Ben Gvir said he wanted to entirely shut off the densely packed area, but he couldn’t due to a “legal question,” Galatz radio reported.
Ben Gvir — who was previously banned from Israel’s parliament for being part of an anti-Arab terrorist group — was appointed to head the ministry as part of a deal late last year that enabled Netanyahu to return to office and end four years of political deadlock. The Israeli prime minister is trying to push through controversial judicial reforms that would shield him from an ongoing corruption trial — a move that has elicited a fierce backlash among some Israelis and hotly divided the country.
An angry crowd encircled Ben Gvir at the scene, some chanting “death to terrorists,” Reuters reported.
Israel has struggled to control so-called “lone wolf” attacks by Palestinians targeting Israeli soldiers and civilians amid the rise of small-scale and largely unaffiliated armed groups popping up across the West Bank. While in recent years alleged Palestinian assailants have often targeted Israelis with knives and car-rammings, shooting attacks are now also on the rise, in part due to the proliferation of guns throughout the occupied West Bank among Palestinians and Israelis.
Over the past year Israel has conducted near-daily and often-deadly raids in West Bank cities and villages. Palestinians say they are responding to the Israeli occupation of their land and restrictions over much of their daily life.
Israeli forces on Monday killed five Palestinians in their 20s from a refugee camp in an early-morning raid on the typically quiet West Bank city of Jericho. Israel said two of those killed were wanted in a failed drive-by shooting of an Israeli restaurant in late January. Israel had put in place a semi-blockade of Jericho during the 10-day manhunt.
The violence followed a spate of deaths in late January, when Israeli forces killed 10 people in the Jenin refugee camp, including an elderly woman, in what it said was a raid on a militant cell in the northern West Bank. The following day, a Palestinian gunman killed seven people in a shooting attack outside a synagogue in a Jewish Israeli community in disputed East Jerusalem.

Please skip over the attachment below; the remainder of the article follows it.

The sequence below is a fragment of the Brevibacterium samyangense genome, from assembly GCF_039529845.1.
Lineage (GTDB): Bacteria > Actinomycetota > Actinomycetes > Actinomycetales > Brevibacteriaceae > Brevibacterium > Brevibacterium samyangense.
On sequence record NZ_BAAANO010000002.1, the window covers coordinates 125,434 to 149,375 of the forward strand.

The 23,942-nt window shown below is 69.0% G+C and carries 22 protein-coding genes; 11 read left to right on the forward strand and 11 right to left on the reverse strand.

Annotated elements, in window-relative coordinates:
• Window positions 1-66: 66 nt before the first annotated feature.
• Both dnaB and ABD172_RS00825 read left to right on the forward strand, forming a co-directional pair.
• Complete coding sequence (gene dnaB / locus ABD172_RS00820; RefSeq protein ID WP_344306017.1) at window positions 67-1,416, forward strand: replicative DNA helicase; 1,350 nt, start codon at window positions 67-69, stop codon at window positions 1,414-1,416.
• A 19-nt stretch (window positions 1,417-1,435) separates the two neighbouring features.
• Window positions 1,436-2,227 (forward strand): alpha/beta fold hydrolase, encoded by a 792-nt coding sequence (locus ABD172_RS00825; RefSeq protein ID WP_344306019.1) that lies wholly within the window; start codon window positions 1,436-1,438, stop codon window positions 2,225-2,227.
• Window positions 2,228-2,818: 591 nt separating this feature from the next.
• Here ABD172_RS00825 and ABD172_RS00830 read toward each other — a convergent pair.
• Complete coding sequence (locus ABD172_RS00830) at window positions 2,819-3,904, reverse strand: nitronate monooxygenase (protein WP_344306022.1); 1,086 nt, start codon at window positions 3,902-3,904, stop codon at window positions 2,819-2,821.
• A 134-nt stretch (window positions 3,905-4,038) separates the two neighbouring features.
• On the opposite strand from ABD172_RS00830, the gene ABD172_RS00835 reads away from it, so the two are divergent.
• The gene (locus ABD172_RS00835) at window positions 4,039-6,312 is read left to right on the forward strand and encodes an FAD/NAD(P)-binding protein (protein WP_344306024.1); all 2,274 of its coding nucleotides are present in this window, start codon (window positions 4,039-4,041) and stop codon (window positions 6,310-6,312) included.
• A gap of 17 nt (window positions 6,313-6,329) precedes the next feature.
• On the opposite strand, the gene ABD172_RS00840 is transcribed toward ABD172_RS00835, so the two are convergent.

Dimiter Tzantchev, European Union ambassador to Israel, condemned Friday’s attack, offering “deepest condolences to the families of the victims” and saying that the E.U. “unequivocally condemns terrorism.”
Netanyahu has been under international pressure to control Ben Gvir and other settler activists and religious nationalists in his coalition who are pushing for the annexation of the West Bank and more restrictions on Palestinians.
He is simultaneously under domestic pressure to appease coalition partners as he tries to push through legislation that would limit judicial oversight of Israeli politicians and legislation. If passed, the legislation would shield Netanyahu from ongoing corruption charges, which for years have dogged Israel’s longest-serving prime minister.
But the proposed legal changes have caused an outcry among many Israelis, who consider the country’s high court the last bastion of its democracy. In recent weeks, thousands of Israelis have attended weekly demonstrations against Netanyahu in Tel Aviv. The two bills in question are slated to have their first committee votes starting Monday. Netanyahu opponents have called for a nationwide strike that day and for Israelis to gather in protest outside the prime minister’s Jerusalem residence.